System.TimeSpan TotalTime = System.DateTime.Now - StartTime;
Double secs = TotalTime.Seconds;
Log(secs.ToString(), "Created Folder Workfile");
After a little digging into the TimeSpan structure, I read that .Seconds was "the second component of this instance, between 0 and 59" where .TotalSeconds was "the total number of seconds represented by this instance." So
Double secs = TotalTime.TotalSeconds;
yielded the correct second count, along with some ToString()... formatting to remove the fractional digits, providing a clean and correct output.
I realize this is an inconsequential incident, but its one of those cool finds that reinforces the wealth of class members and properties available in VS.NET with a little digging.
I have been a blog consumer but not a producer for the last few weeks. Blogs have been in my life for about 6 months, I guess, and I've been blogging for about 4 months. Lately I've been getting weighed down trying to cover my personal OPML blogscape when I should instead be coding.
So I've been writing less and skimming posts like a champ. The subject of blog overload has been eloquently addressed by several before me, but I've learned most keenly since the arrival of .NET that my attention has to be more focused on my immediate programming or educational needs than ever before. And in conjunction with a very narrow subject focus, if I'm not writing code, I'm not learning. End of story. The old saying "learn by doing" has never been more applicable.
So anyway, just wanted to mention that its easy for a developer to lose focus on priorities, and that lack of focus may even possibly include spending too much time with the Scobleizer. (btw, only 4 posts today Mr. Scoble? What's up with that????)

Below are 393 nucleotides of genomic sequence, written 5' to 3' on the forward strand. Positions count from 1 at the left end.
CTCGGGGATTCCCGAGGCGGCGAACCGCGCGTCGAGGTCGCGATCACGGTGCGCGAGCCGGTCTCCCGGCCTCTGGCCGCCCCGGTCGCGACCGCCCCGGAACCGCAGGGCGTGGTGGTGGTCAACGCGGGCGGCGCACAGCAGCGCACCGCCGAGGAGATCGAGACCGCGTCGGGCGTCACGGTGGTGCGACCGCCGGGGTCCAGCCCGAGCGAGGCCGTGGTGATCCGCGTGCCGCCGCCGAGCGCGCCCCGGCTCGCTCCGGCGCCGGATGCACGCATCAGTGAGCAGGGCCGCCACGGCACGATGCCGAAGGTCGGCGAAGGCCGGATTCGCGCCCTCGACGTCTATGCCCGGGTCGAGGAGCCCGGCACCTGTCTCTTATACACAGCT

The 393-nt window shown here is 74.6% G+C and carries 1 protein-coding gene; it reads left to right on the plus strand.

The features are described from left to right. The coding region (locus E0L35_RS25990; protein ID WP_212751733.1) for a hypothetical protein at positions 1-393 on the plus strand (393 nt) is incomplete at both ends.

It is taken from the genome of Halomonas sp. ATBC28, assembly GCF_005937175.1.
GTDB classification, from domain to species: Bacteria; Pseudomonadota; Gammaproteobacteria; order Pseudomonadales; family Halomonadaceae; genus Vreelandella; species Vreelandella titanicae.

I watched a rather disturbing NOW with Bill Moyers episode on PBS tonight addressing the topic of exporting service-oriented jobs along with DEVELOPER jobs to places like India. One figure mentioned was an annual salary comparison of an average $66,000 for a US developer compared to something like $10,000 for a developer in India. The real world interviews with technical people out of work because of their jobs being exported really hit home. Also shown was an excerpt from a memo by a "Senior Microsoft VP" which said something to the effect "look for areas to move offshore now!"
Because it is perceived as a dirty secret by corporations who move these jobs offshore, the piece discussed how larger corps are contracting outsourcers to take over a function but whose real intention is to eliminate those jobs and replace them with workers offshore.
Below is the listing from tvguide.com. The show is being re-broadcast tomorrow and Sunday.
||Channel 6 WETK
|NOW with Bill Moyers|
Topics include the “exporting” of white-collar U.S. jobs in such fields as technology and financial services to such countries as India.